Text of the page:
Artisan Cidery Pops the Top

November 2009

By Yvette Saarinen

The subtle aroma of apples welcomes visitors to Carlton Cyderworks, which recently opened at 909 S.E. 10th St. in McMinnville.

The name is an homage to the hometown of two of the owners, Mark Bailey and his son, Keenan, who founded the business in partnership with McMinnville resident Allen Gould. The unusual spelling of cider is meant to harken back to the days when it was a mainstay beverage in America.

The trio just pitched the yeast into their first batch of brew in their new 1,600-square-foot facility. They are making what is commonly known in the United States as “hard” cider, because of its 6.7 percent alcohol content.

In Europe, “cider” refers specifically to a fermented drink, as it did in early America. It wasn’t until Prohibition that the term was first applied to non-alcoholic juice.

Prohibition, they said, also created a hurdle for future cider makers. During that period, farmers began uprooting trees bearing cider apples because they were no longer profitable.

The dearth of supply still holds, a legacy of the 1920s, which prompted Mark Bailey to plant 600 cider apple trees on his Carlton spread.

The trio also faces the same challenges of other fruit growers, of course. Their trees alternate between heavy and light harvest cycles, and a frost during the spring fruit set could devastate a year’s crop.

Because its product features a relatively low alcohol content, on par with beer rather than distilled spirits, the industry is regulated by the U.S. Food & Drug Administration rather than the more restrictive Bureau of Tariff and Trade. The FDA only requires that they post a list of ingredients on their labels.

The cider makers use a blend of about 80 percent of several varieties of cider apples—Dabinett, Yarlington Mill, Medale D’Or, Porter’s Perfection or Kingston Black, say—and 20 percent of an eating variety like Jonagold.

Cider apples are not commonly consumed raw because their high tannin content makes them too astringent, Bailey said.

However, that very trait makes them ideal for fermented drink. “It’s more of a sensation than a flavor,” he said.

The fruit they are using primarily comes from Yamhill and Washington counties, but they sometimes have to range as far as Washington’s San Juan Islands for their apples. They oversee the entire process, from the picking of the fruit to the bottling of the final product in distinctive English bottles featuring jaunty red caps.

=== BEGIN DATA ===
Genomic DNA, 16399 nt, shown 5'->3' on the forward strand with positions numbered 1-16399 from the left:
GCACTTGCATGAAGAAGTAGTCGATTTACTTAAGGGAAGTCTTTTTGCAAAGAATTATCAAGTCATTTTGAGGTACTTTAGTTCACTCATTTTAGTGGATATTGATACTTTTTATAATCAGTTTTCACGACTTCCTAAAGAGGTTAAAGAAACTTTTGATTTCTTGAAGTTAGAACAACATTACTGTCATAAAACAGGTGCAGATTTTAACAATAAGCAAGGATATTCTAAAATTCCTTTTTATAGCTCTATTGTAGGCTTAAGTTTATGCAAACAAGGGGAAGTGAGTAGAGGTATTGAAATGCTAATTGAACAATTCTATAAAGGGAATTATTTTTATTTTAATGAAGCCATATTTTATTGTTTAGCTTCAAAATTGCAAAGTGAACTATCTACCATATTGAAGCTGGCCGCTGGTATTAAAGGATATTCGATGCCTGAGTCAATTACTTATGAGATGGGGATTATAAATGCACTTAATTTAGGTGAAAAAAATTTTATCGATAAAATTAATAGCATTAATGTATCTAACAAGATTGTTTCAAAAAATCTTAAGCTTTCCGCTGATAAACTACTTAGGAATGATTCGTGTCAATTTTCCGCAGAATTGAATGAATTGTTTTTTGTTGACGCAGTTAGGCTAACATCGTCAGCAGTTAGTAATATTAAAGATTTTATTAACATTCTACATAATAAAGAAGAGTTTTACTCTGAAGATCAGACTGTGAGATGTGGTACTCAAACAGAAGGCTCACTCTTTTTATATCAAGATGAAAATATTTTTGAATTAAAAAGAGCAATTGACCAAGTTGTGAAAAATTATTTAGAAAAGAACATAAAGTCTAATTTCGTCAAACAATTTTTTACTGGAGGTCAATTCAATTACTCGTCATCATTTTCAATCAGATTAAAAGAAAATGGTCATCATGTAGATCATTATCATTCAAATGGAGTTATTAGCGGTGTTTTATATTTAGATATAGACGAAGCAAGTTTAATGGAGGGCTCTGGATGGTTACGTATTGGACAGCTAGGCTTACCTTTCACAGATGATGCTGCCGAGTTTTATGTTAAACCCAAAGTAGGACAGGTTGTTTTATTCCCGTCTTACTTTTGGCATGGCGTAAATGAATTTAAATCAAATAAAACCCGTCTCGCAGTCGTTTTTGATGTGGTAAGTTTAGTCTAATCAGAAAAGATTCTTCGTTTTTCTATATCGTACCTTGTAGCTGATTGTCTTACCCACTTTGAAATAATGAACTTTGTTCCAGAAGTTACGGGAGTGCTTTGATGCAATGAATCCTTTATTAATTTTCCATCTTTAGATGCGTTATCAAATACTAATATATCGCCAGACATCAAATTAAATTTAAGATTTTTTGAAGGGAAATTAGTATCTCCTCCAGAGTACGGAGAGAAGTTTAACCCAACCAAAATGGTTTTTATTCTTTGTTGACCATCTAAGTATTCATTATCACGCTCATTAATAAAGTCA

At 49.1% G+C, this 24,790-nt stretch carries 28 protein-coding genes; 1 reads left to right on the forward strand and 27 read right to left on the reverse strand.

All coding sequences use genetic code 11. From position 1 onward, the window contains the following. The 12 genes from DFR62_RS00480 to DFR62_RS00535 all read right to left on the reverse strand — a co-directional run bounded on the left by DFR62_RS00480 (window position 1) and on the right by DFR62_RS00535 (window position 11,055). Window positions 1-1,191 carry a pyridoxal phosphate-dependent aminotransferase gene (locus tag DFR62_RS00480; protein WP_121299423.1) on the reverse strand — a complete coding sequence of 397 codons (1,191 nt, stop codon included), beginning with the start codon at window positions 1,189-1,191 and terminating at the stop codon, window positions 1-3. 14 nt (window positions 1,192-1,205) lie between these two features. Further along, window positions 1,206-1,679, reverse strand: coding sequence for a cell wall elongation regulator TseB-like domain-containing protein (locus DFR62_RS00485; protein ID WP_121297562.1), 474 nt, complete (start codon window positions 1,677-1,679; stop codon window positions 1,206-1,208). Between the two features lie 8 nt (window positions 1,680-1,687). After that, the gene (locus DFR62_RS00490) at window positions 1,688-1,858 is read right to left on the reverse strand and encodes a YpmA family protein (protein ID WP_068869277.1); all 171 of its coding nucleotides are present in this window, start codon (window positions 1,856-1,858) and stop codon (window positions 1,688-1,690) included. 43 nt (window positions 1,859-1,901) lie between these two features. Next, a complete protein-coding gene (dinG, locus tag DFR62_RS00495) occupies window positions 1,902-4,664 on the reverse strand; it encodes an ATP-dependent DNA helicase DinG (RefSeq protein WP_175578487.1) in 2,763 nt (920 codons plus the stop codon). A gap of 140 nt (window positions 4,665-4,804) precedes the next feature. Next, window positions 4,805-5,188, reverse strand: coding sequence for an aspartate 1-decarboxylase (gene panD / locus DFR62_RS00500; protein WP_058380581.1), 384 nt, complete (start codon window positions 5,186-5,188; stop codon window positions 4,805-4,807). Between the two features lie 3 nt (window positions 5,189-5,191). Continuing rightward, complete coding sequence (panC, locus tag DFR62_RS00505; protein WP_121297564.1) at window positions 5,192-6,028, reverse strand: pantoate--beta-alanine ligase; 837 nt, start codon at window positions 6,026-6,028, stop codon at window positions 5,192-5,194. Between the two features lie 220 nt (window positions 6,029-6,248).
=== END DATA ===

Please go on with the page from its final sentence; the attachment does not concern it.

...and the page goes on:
After being washed, ground and slowly pressed, the apples yield juice that is pumped into barrels for about two months of fermenting, followed by a like-period of aging.

The cider from Carlton Cyderworks is considered artisan because no concentrate is allowed, only juice from fresh fruit. “How you blend the bases is where the art comes in,” Bailey said.

The result is a clear, golden, aromatic and slightly carbonated drink that pairs well with pork, sausage or cheese, especially cheddar cheese.

Bottles containing 500 milliliters—about 17 ounces—retail for around $8. They are available at Harvest Fresh, NW Food & Gifts, the Northwest Wine Bar and Olive You in McMinnville and The Horseradish and Cuvée in Carlton.

The tasting room will be open during the annual Thanksgiving in Wine Country celebration. Otherwise, it will be open from 1 to 5 p.m. Fridays or by appointment.

The cider-making concept evolved from Bailey’s success as an amateur beer brewer.

When he moved his family from Portland to a 40-acre spread in Carlton, he was looking for a crop to plant. After much research, he settled on cider apple trees.

He continues to hold a day job as a train operator for Portland’s MAX light-rail service. His son, Keenan, graduated from Yamhill-Carlton High in 2004. Gould graduated from Amity High in 2003. They also hold day jobs, running a private group home for the developmentally disabled in McMinnville.

All three took short courses at Washington State University, and conducted further study in England, under the direction of celebrated cider maker Peter Mitchell. They augmented that foundation with a process of trial-and-error experimentation until they had a recipe they were satisfied with.

“We’re still learning because it’s new,” Gould said. “We’re making our own tradition.”  

The partners said there is more interest in cider making now than there has been at any other time in the last century. They think the development of artisan wine and beer industries in the Northwest should help them promote and market cider.

Carlton Cyderworks can be reached at 971-241-3077. ◊

Yvette Saarinen is the business editor at the News-Register.

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